According to the Gospel of Matthew, Jesus was born during the reign of Herod the Great.
But, the continued insistence upon the BC/AD system causes even bigger theological and historical problems for Christians, problems of which many Christians are not even aware.
These theological and historical problems are accentuated by the continued use of the BC/AD system.
Many Christians perceive the BCE/CE system to be an affront to Christianity.
They see the system as an attempt to eliminate “Christ” from the calendar, just as many reject the expression “x-mas” for removing “Christ” from Christmas.
Every time Christians insist upon the BC/AD dating system, they open the door to claims by adherents to other faiths that wish to impose their own relative dating system upon society.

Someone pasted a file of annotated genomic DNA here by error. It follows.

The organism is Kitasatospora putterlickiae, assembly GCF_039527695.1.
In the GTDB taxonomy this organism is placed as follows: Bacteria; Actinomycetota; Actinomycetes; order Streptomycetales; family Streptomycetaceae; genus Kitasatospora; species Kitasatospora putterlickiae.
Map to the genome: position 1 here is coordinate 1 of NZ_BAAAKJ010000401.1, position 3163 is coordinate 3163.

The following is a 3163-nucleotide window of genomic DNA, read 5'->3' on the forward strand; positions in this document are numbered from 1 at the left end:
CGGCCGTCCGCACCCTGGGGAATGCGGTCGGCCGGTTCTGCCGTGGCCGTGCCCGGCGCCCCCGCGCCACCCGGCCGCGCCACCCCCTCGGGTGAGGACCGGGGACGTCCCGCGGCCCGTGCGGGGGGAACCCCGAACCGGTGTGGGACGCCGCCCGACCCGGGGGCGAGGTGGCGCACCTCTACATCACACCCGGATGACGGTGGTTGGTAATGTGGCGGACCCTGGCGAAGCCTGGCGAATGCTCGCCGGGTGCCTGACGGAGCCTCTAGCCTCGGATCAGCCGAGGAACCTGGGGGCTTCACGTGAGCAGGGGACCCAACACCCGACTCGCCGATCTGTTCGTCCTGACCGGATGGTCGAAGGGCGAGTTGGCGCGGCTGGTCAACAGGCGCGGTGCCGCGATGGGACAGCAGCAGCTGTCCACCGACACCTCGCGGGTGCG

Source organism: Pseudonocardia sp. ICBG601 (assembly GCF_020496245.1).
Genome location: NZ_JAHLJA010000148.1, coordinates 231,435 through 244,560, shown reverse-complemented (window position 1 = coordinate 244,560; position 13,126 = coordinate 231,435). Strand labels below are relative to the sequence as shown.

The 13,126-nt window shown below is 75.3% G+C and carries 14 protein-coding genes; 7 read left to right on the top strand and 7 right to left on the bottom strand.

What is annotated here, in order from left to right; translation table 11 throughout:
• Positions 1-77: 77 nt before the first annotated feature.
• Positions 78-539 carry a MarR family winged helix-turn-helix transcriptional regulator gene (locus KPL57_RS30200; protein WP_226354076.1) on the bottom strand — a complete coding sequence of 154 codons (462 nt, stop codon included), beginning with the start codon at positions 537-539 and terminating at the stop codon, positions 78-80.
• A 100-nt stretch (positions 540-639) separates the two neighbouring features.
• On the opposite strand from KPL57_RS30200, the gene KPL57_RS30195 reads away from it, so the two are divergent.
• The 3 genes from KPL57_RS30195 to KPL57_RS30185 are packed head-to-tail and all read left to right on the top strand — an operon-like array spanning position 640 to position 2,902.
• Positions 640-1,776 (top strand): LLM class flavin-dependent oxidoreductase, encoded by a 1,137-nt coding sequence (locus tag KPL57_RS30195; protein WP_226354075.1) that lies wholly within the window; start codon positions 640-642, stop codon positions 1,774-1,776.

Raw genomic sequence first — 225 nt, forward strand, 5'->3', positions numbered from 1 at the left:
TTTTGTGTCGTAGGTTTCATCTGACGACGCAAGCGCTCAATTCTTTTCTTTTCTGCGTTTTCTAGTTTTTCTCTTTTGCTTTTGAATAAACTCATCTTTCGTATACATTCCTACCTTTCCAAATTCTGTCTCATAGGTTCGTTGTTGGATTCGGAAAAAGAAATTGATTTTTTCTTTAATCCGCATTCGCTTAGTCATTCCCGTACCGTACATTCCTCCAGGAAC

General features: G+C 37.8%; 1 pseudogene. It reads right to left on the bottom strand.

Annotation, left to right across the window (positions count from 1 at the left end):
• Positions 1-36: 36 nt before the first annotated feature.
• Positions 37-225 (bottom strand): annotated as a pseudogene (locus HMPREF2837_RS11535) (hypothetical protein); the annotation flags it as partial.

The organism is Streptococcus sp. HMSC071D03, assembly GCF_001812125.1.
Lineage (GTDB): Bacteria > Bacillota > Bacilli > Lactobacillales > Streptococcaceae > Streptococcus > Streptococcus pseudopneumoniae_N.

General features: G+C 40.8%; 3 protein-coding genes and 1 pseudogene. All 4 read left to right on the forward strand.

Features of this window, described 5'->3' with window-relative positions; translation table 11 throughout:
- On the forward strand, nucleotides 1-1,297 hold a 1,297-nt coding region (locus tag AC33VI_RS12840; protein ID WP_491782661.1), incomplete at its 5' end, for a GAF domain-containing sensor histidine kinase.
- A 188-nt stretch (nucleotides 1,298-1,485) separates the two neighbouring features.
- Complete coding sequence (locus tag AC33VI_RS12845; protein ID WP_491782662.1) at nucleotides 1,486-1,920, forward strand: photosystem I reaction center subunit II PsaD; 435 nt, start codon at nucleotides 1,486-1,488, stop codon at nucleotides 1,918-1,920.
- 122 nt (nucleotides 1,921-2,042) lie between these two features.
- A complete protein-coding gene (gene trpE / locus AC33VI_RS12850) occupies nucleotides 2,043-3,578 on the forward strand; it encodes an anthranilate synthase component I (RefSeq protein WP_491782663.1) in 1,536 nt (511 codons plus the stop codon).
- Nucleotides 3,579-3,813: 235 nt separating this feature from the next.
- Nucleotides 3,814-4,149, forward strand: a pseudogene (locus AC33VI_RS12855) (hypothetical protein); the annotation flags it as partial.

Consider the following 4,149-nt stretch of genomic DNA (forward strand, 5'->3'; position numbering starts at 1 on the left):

Jews will claim that the year 2009 is actually year 5770 (based on the supposed date of the creation of the earth in the Jewish tradition), while Muslims will insist that we are in year 1430 (AH = Anno Hajiri, or the year of the pilgrimage (“hajj”) of the Prophet Muhammad).
There are, however, several excellent reasons for Christians to leave behind the BC/AD dating system.
In fact, the use of BC and AD causes more problems for Christians than it solves.
Despite the rise of science, Christians have used—and many times have insisted upon—the continued use of the labels “AD” and “BC” to designate calendrical years, and thereby portray human history as directly relative to the birth of Jesus of Nazareth.
But in our modern world of scientific reason and religious plurality, the battle over whether or not to use the increasingly accepted international scientific standard of BCE (“Before Common Era”) and CE (“Common Era”) has not waned, but rather has intensified.
The “Common Era” dating system uses the same dates as the “Anno Domini” (“Year of our Lord”) system, which designates dates as either “Before Christ” (BC), or “Anno Domini” (AD).